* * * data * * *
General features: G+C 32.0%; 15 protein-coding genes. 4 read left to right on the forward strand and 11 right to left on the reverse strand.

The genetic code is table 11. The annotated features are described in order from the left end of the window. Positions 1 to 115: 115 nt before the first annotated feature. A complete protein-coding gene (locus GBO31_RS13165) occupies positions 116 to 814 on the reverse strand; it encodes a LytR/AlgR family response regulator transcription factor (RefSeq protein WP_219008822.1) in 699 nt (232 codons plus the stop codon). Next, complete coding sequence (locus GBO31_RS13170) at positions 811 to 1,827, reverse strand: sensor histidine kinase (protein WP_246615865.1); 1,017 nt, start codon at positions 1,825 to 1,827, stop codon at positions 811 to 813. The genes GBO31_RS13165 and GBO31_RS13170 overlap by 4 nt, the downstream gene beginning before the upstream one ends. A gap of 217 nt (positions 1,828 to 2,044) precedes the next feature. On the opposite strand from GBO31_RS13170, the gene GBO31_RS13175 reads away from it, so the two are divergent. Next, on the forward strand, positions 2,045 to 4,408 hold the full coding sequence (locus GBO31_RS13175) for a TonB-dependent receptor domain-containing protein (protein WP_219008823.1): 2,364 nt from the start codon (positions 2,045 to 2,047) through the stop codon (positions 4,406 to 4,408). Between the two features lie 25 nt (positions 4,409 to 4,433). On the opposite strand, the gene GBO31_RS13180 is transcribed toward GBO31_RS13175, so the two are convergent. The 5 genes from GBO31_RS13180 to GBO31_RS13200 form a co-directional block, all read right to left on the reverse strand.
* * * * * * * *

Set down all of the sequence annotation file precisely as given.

General features: G+C 32.0%; 15 protein-coding genes. 4 read left to right on the forward strand and 11 right to left on the reverse strand.

The genetic code is table 11. The annotated features are described in order from the left end of the window. Positions 1 to 115: 115 nt before the first annotated feature. A complete protein-coding gene (locus GBO31_RS13165) occupies positions 116 to 814 on the reverse strand; it encodes a LytR/AlgR family response regulator transcription factor (RefSeq protein WP_219008822.1) in 699 nt (232 codons plus the stop codon). Next, complete coding sequence (locus GBO31_RS13170) at positions 811 to 1,827, reverse strand: sensor histidine kinase (protein WP_246615865.1); 1,017 nt, start codon at positions 1,825 to 1,827, stop codon at positions 811 to 813. The genes GBO31_RS13165 and GBO31_RS13170 overlap by 4 nt, the downstream gene beginning before the upstream one ends. A gap of 217 nt (positions 1,828 to 2,044) precedes the next feature. On the opposite strand from GBO31_RS13170, the gene GBO31_RS13175 reads away from it, so the two are divergent. Next, on the forward strand, positions 2,045 to 4,408 hold the full coding sequence (locus GBO31_RS13175) for a TonB-dependent receptor domain-containing protein (protein WP_219008823.1): 2,364 nt from the start codon (positions 2,045 to 2,047) through the stop codon (positions 4,406 to 4,408). Between the two features lie 25 nt (positions 4,409 to 4,433). On the opposite strand, the gene GBO31_RS13180 is transcribed toward GBO31_RS13175, so the two are convergent. The 5 genes from GBO31_RS13180 to GBO31_RS13200 form a co-directional block, all read right to left on the reverse strand.